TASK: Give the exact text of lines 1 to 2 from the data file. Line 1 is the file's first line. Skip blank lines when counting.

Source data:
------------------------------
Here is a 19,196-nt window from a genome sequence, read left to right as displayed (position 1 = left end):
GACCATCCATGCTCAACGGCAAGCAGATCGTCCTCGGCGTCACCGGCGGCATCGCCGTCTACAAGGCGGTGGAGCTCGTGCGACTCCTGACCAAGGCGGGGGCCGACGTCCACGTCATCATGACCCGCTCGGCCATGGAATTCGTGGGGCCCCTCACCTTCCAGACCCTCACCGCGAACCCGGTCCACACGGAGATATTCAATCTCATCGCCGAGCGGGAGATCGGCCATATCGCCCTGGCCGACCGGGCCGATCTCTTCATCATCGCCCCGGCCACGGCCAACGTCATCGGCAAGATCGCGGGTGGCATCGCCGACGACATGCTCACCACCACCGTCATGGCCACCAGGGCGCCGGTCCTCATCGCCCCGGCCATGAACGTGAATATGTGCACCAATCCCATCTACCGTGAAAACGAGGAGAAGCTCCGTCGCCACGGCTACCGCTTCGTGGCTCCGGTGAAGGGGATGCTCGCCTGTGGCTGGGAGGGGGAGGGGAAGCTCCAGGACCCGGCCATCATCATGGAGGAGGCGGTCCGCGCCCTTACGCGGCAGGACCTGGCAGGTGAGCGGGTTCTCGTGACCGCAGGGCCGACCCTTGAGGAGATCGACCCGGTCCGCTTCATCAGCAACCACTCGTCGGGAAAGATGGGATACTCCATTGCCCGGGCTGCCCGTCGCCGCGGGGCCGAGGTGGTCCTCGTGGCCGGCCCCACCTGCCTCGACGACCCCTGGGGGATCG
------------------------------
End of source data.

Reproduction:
Here is a 19,196-nt window from a genome sequence, read left to right as displayed (position 1 = left end):
GACCATCCATGCTCAACGGCAAGCAGATCGTCCTCGGCGTCACCGGCGGCATCGCCGTCTACAAGGCGGTGGAGCTCGTGCGACTCCTGACCAAGGCGGGGGCCGACGTCCACGTCATCATGACCCGCTCGGCCATGGAATTCGTGGGGCCCCTCACCTTCCAGACCCTCACCGCGAACCCGGTCCACACGGAGATATTCAATCTCATCGCCGAGCGGGAGATCGGCCATATCGCCCTGGCCGACCGGGCCGATCTCTTCATCATCGCCCCGGCCACGGCCAACGTCATCGGCAAGATCGCGGGTGGCATCGCCGACGACATGCTCACCACCACCGTCATGGCCACCAGGGCGCCGGTCCTCATCGCCCCGGCCATGAACGTGAATATGTGCACCAATCCCATCTACCGTGAAAACGAGGAGAAGCTCCGTCGCCACGGCTACCGCTTCGTGGCTCCGGTGAAGGGGATGCTCGCCTGTGGCTGGGAGGGGGAGGGGAAGCTCCAGGACCCGGCCATCATCATGGAGGAGGCGGTCCGCGCCCTTACGCGGCAGGACCTGGCAGGTGAGCGGGTTCTCGTGACCGCAGGGCCGACCCTTGAGGAGATCGACCCGGTCCGCTTCATCAGCAACCACTCGTCGGGAAAGATGGGATACTCCATTGCCCGGGCTGCCCGTCGCCGCGGGGCCGAGGTGGTCCTCGTGGCCGGCCCCACCTGCCTCGACGACCCCTGGGGGATCG